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Q&A with Mike Beese, Director of DecTek

We were recently fortunate enough to speak with Mike Beese, Director of DecTek, a multi-award-winning printer and manufacturer of advertising, marketing and promotional products.

In this wide-ranging Q&A, Anton Nebbe, head of PR, asks Mike for his views on everything from Covid and Brexit to how his father’s advice helped shape his approach to business, and what it’s like working with Close Brothers Asset Finance.

Tell us a bit about yourself…

I’m a proud Welshman, currently based in Pontypridd (pronounced pon-tuh-preeth). 

In terms of my professional background, my father was heavily involved in engineering and encouraged me to follow a similar path, so I was placed onto an engineering apprenticeship I ended up doing very well at.

He formed a trophy-making company and went from retail into trade and then into manufacturing. I was merged me into the company and managed to revolutionise the way they produced the sports centres for the medals, allowing us to supply on demand. I also started to bring on board digital technologies, which helped the company grow significantly.

I wanted to expand into other areas, but my father wasn’t as enthusiastic as I was. Despite this, we continued to work together for 12 years before I felt I needed to chase my own path.

For me, it was the right time because I’d always been very interested in art and wanted to incorporate it into my work. At the time we were on the cusp of the computer technology revolution, with huge demand for badging for computers, so I seized the opportunity.

I soon had another employee – we grew very quickly before getting additional workspace and branching out into point-of-sale and labelling, among others.

Throughout, I relied on digital response and was competing against people who had flexo and screen printing, but my strategy in the market was low volume, high frequency, high margin, which allowed us to grow rapidly.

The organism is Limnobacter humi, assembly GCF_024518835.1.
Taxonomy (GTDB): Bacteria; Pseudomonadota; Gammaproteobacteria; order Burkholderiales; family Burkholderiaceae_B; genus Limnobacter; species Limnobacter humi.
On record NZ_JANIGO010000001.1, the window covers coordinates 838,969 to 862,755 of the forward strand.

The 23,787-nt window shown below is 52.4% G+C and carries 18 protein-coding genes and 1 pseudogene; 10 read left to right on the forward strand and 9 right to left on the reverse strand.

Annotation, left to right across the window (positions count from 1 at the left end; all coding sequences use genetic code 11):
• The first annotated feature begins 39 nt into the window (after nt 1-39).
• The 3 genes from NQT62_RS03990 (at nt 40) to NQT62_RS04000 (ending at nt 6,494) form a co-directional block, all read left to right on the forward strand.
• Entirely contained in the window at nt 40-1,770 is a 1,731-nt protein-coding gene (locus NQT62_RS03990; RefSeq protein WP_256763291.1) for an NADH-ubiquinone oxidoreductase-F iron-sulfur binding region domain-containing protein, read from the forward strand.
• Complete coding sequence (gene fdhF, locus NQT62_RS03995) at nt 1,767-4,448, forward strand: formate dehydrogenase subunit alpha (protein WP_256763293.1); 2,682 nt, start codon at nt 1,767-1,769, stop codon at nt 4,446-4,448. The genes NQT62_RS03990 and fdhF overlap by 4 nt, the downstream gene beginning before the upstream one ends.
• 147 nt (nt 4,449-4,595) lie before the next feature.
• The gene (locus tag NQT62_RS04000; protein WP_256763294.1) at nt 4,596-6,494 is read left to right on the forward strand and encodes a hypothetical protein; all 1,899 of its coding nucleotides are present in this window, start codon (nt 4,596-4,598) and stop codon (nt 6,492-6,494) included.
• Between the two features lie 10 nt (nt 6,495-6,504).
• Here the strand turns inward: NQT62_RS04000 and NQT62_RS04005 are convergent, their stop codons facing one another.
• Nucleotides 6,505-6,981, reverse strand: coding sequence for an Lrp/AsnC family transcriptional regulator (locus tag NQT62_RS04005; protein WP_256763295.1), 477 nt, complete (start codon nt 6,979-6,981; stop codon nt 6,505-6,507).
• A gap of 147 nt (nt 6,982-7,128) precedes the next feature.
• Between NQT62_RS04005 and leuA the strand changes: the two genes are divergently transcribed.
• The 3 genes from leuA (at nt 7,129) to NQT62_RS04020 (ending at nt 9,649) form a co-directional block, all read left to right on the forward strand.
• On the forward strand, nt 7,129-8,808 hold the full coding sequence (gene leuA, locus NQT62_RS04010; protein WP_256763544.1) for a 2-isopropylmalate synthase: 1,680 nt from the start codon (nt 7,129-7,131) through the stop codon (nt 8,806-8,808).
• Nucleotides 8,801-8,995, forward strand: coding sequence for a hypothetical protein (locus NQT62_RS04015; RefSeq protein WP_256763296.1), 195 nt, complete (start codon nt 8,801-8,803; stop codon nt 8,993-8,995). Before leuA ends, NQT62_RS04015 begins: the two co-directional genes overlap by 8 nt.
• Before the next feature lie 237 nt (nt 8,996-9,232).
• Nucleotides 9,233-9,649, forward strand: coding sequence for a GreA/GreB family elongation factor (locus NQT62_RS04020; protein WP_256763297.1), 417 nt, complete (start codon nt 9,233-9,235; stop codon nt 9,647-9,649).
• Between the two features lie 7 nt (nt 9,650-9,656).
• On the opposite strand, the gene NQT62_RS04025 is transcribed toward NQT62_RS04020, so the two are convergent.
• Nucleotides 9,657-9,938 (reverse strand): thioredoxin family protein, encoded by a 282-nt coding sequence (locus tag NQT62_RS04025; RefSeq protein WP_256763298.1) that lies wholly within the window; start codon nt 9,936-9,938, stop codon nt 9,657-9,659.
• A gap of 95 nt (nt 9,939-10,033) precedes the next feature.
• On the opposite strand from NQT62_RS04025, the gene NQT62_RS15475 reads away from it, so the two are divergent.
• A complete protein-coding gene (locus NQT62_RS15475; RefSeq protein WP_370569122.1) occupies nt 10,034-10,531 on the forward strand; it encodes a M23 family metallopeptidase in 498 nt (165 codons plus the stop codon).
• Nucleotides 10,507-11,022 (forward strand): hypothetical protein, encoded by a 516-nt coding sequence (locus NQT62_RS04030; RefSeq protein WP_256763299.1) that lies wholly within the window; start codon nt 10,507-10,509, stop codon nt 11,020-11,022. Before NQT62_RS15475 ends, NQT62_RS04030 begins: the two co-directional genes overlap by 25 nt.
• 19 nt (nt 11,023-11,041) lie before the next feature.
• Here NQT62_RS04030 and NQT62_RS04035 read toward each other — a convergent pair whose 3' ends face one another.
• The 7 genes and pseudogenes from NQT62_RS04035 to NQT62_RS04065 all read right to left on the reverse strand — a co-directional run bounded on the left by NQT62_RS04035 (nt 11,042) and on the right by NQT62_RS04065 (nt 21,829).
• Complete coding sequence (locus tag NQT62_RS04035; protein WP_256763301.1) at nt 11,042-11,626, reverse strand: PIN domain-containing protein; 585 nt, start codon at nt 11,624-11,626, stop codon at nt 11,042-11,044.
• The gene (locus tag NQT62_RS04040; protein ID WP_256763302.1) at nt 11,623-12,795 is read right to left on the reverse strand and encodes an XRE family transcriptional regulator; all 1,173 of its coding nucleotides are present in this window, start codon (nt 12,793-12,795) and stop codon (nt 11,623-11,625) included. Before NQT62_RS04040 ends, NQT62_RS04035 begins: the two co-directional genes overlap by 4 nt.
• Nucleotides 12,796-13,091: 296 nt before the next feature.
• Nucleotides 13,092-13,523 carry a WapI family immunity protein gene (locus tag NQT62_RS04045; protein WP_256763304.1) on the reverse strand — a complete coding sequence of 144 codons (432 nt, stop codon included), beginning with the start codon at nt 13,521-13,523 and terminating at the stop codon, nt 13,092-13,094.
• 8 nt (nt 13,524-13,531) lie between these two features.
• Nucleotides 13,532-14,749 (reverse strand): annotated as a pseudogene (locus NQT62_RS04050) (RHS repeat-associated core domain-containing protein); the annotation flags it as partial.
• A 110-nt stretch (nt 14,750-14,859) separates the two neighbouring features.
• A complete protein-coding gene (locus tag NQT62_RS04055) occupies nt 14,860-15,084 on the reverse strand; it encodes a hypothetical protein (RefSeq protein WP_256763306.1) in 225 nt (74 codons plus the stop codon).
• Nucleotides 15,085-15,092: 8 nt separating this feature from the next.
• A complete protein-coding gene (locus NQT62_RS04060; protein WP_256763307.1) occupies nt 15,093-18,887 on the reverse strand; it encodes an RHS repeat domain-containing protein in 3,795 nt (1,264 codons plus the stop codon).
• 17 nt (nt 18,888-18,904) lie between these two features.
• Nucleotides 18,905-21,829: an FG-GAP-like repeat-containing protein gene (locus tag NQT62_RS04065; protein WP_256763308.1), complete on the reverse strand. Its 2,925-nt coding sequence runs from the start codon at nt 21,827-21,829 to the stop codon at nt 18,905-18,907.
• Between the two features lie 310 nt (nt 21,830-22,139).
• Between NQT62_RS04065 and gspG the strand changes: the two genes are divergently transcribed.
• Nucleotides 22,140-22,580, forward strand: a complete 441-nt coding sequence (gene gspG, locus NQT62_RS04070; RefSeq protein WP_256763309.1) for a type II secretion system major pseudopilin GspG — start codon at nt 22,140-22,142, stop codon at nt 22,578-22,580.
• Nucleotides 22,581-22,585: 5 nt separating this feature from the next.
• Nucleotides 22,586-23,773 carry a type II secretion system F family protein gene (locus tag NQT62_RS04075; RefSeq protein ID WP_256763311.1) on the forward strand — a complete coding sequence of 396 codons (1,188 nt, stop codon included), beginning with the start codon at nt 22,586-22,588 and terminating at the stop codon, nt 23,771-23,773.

Today, the company has grown to 30 staff and I have around 7,000 trade clients who we respond to very quickly because we have multiple modular production lines that follow a path and make a component with no tooling involved.

There are significant market opportunities available – for example, we get involved with gaming companies; we produce plastics; laser cut metals, wood and even fabrics. We can supply (on demand) anything from 100 to 1 million units, but on average, we supply 1.5 million units every month.

What are you thoughts on the ‘digital revolution’?

We’re in the midst of one and Covid has aided this. Take video calls, for example; in the past, if I had to deal with something, I’d jump in the car and it was a day out, but now, we can do things remotely and we’ve become more productive.

We’re now conducting machine demonstrations via video conference and I’m now far more ‘global’.

Supply and demand has also grown because of the likes of Amazon and eBay – people want things tomorrow and they want them simplistically.

We’ve identified a void we can fill and I’ve formed a separate company focused on packaging, and I’m very, very excited by that.

What’s the impact of the pandemic been on your business, the print and packaging sector, and innovation?

It’s spurred innovation, most definitely. At the start, in common with almost all other businesses, the pandemic had a huge financial impact on the company – we went from being an expanding company to having zero sales, which initially caused us great concern.

We had to find a way to keep the business running for 3 months because we had operational commitments and so on. Once we got through that, we took the opportunity to conduct a strategic review of the business and to look at where we were going and where we wanted to be.

This resulted in us refining our production systems, workflow processes, productivity levels, and how we engaged with clients. From that, we started supplying Covid-related material, signage, face masks and floor graphics.